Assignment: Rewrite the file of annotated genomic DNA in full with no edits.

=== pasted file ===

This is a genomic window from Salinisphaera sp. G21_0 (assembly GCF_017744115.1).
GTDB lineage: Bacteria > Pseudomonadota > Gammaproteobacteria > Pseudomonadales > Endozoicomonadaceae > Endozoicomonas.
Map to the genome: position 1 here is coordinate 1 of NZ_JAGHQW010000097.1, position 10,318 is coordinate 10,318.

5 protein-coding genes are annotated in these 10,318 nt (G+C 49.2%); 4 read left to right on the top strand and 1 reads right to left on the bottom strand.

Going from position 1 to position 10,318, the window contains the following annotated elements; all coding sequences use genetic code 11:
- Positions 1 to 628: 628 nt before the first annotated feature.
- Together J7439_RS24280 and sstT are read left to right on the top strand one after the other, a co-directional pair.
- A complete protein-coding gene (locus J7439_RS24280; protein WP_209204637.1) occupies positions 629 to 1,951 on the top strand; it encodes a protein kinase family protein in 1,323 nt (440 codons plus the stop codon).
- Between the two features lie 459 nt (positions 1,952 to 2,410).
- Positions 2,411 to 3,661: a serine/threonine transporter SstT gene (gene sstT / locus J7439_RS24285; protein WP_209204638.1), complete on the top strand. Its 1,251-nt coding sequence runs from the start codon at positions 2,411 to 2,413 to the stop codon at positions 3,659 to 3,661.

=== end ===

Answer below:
This is a genomic window from Salinisphaera sp. G21_0 (assembly GCF_017744115.1).
GTDB lineage: Bacteria > Pseudomonadota > Gammaproteobacteria > Pseudomonadales > Endozoicomonadaceae > Endozoicomonas.
Map to the genome: position 1 here is coordinate 1 of NZ_JAGHQW010000097.1, position 10,318 is coordinate 10,318.

5 protein-coding genes are annotated in these 10,318 nt (G+C 49.2%); 4 read left to right on the top strand and 1 reads right to left on the bottom strand.

Going from position 1 to position 10,318, the window contains the following annotated elements; all coding sequences use genetic code 11:
- Positions 1 to 628: 628 nt before the first annotated feature.
- Together J7439_RS24280 and sstT are read left to right on the top strand one after the other, a co-directional pair.
- A complete protein-coding gene (locus J7439_RS24280; protein WP_209204637.1) occupies positions 629 to 1,951 on the top strand; it encodes a protein kinase family protein in 1,323 nt (440 codons plus the stop codon).
- Between the two features lie 459 nt (positions 1,952 to 2,410).
- Positions 2,411 to 3,661: a serine/threonine transporter SstT gene (gene sstT / locus J7439_RS24285; protein WP_209204638.1), complete on the top strand. Its 1,251-nt coding sequence runs from the start codon at positions 2,411 to 2,413 to the stop codon at positions 3,659 to 3,661.